Nuclear Energy Necessary for UK to Achieve Climate Goals
National Grid, which owns and operates the electricity network in England and Wales, published a report stating that in order to achieve the UK’s new legally binding target of net-zero carbon emissions by 2050, the electricity system would need to operate using only zero-carbon generation and the power sector would need to deliver negative emissions. The report highlights scenarios that illustrate the pathways to reach net-zero carbon emissions and found that more nuclear would be needed to achieve this goal. The report is based on input from over 600 experts and specifically maps out “credible pathways and scenarios for the future of energy” for the next 30 years and beyond.
Source: World Nuclear News
Purdue University Creates First American Reactor to Use Only Digital Controls
Purdue University’s Reactor Number One (PUR-1) is now the first American reactor that uses only digital instruments and controls. This could mark a turning point for nuclear energy in the United States as nuclear power plants currently in the US all rely on analog controls to operate. As the fleet becomes older, these analog parts become more expensive to replace. Purdue’s reactor, which has a new license to operate digitally, could pave the way for other older reactors to follow suit. An engineer from Purdue stated that “there are no scenarios which would put the Purdue facility in an unsafe state,” even if there is a hacking or equipment failure. For more information on the PUR-1 reactor, please see here.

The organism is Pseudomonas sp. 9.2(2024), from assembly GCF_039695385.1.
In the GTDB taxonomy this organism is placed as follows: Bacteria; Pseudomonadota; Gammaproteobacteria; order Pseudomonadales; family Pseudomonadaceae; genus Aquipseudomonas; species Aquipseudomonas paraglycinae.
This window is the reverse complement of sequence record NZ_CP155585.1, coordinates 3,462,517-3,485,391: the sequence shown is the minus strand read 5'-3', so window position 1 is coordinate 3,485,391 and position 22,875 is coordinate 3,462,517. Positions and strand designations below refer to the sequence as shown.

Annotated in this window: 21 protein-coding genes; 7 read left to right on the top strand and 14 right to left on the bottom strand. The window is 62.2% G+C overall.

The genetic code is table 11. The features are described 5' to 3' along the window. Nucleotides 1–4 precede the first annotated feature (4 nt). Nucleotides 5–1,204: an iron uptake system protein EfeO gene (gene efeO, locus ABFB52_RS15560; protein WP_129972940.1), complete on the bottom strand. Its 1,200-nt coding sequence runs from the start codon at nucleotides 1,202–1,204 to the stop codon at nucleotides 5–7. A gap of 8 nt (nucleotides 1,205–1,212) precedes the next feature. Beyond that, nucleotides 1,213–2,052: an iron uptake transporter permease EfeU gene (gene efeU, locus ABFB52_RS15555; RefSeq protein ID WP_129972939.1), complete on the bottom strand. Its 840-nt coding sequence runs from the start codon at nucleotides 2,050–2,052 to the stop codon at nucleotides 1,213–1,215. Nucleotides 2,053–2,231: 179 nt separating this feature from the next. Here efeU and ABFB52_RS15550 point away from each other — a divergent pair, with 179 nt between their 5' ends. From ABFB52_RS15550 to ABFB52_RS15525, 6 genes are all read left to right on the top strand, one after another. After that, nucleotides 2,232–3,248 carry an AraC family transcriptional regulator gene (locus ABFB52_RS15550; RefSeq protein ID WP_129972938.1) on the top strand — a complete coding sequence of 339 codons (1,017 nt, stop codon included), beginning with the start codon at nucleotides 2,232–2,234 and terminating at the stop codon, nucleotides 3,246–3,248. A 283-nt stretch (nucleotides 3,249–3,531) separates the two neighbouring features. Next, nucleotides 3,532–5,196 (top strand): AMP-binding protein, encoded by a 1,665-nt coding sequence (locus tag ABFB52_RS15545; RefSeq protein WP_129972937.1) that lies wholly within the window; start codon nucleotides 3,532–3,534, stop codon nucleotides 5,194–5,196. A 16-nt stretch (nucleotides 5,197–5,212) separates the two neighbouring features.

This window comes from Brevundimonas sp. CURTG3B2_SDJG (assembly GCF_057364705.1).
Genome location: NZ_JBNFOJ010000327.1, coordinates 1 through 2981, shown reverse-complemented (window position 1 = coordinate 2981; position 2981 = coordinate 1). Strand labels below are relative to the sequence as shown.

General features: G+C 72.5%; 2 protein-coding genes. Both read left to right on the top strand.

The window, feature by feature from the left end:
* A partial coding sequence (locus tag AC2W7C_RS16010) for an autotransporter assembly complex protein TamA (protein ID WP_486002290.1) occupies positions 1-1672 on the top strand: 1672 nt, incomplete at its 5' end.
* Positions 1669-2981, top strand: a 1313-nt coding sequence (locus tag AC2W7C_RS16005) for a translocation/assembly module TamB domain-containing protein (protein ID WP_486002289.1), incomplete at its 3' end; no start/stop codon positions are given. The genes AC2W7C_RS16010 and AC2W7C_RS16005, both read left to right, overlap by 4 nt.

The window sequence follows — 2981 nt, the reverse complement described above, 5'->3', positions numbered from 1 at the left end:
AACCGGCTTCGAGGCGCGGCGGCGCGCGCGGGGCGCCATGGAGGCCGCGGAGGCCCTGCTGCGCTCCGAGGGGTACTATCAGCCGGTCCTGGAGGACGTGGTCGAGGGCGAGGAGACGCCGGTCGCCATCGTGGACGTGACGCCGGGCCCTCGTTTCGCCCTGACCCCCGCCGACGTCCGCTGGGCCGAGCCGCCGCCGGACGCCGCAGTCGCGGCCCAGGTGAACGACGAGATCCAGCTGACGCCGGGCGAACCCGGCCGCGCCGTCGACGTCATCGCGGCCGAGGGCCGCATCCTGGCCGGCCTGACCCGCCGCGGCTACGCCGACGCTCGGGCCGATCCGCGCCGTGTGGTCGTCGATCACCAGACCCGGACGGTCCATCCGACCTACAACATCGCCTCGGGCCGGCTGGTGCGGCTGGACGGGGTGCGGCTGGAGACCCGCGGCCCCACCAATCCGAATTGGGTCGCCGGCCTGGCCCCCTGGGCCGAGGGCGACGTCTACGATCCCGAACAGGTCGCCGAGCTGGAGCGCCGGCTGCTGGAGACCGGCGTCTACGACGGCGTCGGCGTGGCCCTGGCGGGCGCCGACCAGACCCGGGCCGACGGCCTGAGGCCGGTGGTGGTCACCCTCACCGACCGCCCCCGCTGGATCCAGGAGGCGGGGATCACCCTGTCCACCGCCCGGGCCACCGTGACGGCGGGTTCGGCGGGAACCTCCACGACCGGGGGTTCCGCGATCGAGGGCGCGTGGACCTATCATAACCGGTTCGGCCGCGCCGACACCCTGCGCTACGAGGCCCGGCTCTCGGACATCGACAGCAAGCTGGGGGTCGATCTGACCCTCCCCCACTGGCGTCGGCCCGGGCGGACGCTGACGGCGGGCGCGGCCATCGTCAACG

Source: Business Insider
U.S. Seeks to Expand Current Nuclear Reactors Lifespans to 80 Years
At an International Energy Agency conference on nuclear and hydrogen in Paris this week, the U.S. Deputy Secretary of Energy Dan Brouillette stated that both technologies are critical for reducing carbon emissions and boosting energy security. The Deputy Secretary spoke of his department’s plans to extend the life spans of existing nuclear reactors and support new technologies. The DOE is currently working to extend the licenses for the existing nuclear fleet to 80 years.
Source: The Washington Post